The Romance of Dining on the Road.
You can smell it, can’t you? When you camp grub is cooked over a blazing fire while someone plays the guitar! And every one sings Kumbaya and eats Smores? Right? Wrong! Only those who “rough it” cook outside. And they usually bring chewy bars, beef jerky, and bottled water to get them through the night!
Reaching to the Sky
Reaching 10K feet above sea level is exhilarating. But our food protested. Cans swelled. Chip bags exploded. Salad dressing spit when opened! Poop flew out the drain at Tom. Yogurt packages looked like they had gained a lot of weight and then spit at you like the salad dressing!!
Dining in the Bush
Dining, even when you have a kitchen, presents us with many challenges. Usually we have breakfast on board because it is the easiest meal of the day. But sometimes we need to get on the road early and fast because of weather or a recreation reservation we have made. On those days it is a sausage or egg biscuit at McDonalds’s (if we can find one) that fills us.
A Bread Machine? Really?
About thirty to forty percent of the time we are cooking dinner and lunch ourselves. I decided that during this trip we were going to have fresh bread wherever we landed.
Having ventured to the parks long ago, I knew that the food was not very good (and it isn’t) or missing. So about four times on the trip I baked bread in a bread machine. Oh, you laugh, people stopped doing that long ago! Everyone has an old bread machine stowed somewhere in the basement!
About six months ago our favorite bakery was sold and the bread we loved had a new recipe that we did not like. I thought, “I can bake that bread we love.” And so I began to experiment and create bread. Now, when we are at home, I bake bread about every four days or so. I use a very “cheap” Sunbeam baker and it is terrific.
Panini Here we Come!
Who likes to eat cold sandwiches? I bought a small Panini maker to take with us so our cheese would melt. Tom and I both like grilled cheese sandwiches with lots of other things and we don’t like cooking them in a greasy frying pan. A hot sandwich in very cold weather really brightens up your spirits! We also have a griddle on board but we did not use it on this tour. Tom regularly used our portable gas grill for good eating stuff. We are afraid to leave a crock pot on board while we tour the countryside so we left ours at home.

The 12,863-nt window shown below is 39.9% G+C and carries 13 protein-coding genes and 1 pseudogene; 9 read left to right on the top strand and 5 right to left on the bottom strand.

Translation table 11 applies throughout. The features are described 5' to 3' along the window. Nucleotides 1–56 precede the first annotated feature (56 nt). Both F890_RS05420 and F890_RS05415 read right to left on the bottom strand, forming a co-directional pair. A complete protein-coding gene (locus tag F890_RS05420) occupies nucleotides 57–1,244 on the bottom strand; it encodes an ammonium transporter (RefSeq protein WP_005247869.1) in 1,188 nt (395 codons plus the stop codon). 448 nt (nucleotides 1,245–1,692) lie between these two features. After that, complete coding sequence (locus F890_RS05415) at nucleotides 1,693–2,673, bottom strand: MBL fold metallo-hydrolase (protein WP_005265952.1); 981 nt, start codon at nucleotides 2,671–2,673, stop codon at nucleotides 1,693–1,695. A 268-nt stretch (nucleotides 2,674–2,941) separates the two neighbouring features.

The RV has a microwave that turns into a convection oven in a snap. Tom is in charge of this technology. He whipped up some really good cinnamon biscuits three times on our trip. I also baked pumpkin bread for the gang for the first time! You can see that we are on a high carbohydrate diet. Hee Hee!
If you are driving and hiking and searching your way around towns and parks, sometimes your energy fades and you have to stop at a local restaurant because your RV is miles away. (We rent cars when we are on the road.) It takes a lot of energy to set up camp and keep the canines happy. Usually on days when we are hiking or boating or golfing or adventuring in slot canyons, we try to find local food to give us some energy.
The Best Dining in Seven States (Kansas, Colorado, Oklahoma, New Mexico, Texas, Utah, and Arizona)
The best restaurant food we had on this trip was in Page, Arizona at Tapatio’s. The special was only $6.99 (including drink) and we went back twice! In Kanab we dined at a cowboy restaurant that did not offer any cowboy food. At the cowboy museum in Oklahoma City we were served wraps. In St. George we waited more than an hour for food and when it came, Taco Bell would have been better choice.
A salad at Egg and I hit the spot in St. George after golfing. In Hurricane we stopped at JB’s, a local restaurant, only to be served what seemed to be old food. (It looked like a defunct Bob Evans?) Food at the Parks did not make us sick, and we were grateful for that. We were so happy to find Milt’s good food in Moab only to eat at a recommended Fiesta Mexicana in Moab where the food had no taste.
It was like mush!
As always this post is copyrighted by Marla J. Selvidge